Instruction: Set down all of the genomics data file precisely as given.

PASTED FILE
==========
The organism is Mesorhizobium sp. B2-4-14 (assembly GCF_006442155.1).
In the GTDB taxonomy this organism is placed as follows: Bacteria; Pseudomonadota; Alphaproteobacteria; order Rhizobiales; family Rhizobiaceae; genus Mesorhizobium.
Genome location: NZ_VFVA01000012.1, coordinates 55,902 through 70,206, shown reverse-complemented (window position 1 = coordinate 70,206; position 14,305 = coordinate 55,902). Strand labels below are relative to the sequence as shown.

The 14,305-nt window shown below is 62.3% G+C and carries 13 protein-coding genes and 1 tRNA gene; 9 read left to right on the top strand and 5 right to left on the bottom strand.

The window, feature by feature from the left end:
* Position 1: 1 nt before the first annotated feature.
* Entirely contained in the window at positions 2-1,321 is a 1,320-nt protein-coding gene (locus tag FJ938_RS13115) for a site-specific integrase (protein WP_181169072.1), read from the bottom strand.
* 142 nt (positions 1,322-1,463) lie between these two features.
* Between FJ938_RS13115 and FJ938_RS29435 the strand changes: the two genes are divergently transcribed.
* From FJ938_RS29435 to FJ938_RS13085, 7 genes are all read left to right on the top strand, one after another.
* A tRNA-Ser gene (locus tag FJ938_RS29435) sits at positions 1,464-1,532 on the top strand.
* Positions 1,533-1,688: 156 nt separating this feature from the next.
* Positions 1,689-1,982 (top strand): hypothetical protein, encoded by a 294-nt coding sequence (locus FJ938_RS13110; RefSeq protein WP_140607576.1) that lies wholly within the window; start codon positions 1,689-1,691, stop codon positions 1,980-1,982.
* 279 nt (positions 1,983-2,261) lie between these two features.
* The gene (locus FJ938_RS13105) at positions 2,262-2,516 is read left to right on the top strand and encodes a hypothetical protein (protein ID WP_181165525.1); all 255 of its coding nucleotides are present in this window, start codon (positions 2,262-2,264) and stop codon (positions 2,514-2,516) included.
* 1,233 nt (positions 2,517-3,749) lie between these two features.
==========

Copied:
The organism is Mesorhizobium sp. B2-4-14 (assembly GCF_006442155.1).
In the GTDB taxonomy this organism is placed as follows: Bacteria; Pseudomonadota; Alphaproteobacteria; order Rhizobiales; family Rhizobiaceae; genus Mesorhizobium.
Genome location: NZ_VFVA01000012.1, coordinates 55,902 through 70,206, shown reverse-complemented (window position 1 = coordinate 70,206; position 14,305 = coordinate 55,902). Strand labels below are relative to the sequence as shown.

The 14,305-nt window shown below is 62.3% G+C and carries 13 protein-coding genes and 1 tRNA gene; 9 read left to right on the top strand and 5 right to left on the bottom strand.

The window, feature by feature from the left end:
* Position 1: 1 nt before the first annotated feature.
* Entirely contained in the window at positions 2-1,321 is a 1,320-nt protein-coding gene (locus tag FJ938_RS13115) for a site-specific integrase (protein WP_181169072.1), read from the bottom strand.
* 142 nt (positions 1,322-1,463) lie between these two features.
* Between FJ938_RS13115 and FJ938_RS29435 the strand changes: the two genes are divergently transcribed.
* From FJ938_RS29435 to FJ938_RS13085, 7 genes are all read left to right on the top strand, one after another.
* A tRNA-Ser gene (locus tag FJ938_RS29435) sits at positions 1,464-1,532 on the top strand.
* Positions 1,533-1,688: 156 nt separating this feature from the next.
* Positions 1,689-1,982 (top strand): hypothetical protein, encoded by a 294-nt coding sequence (locus FJ938_RS13110; RefSeq protein WP_140607576.1) that lies wholly within the window; start codon positions 1,689-1,691, stop codon positions 1,980-1,982.
* 279 nt (positions 1,983-2,261) lie between these two features.
* The gene (locus FJ938_RS13105) at positions 2,262-2,516 is read left to right on the top strand and encodes a hypothetical protein (protein ID WP_181165525.1); all 255 of its coding nucleotides are present in this window, start codon (positions 2,262-2,264) and stop codon (positions 2,514-2,516) included.
* 1,233 nt (positions 2,517-3,749) lie between these two features.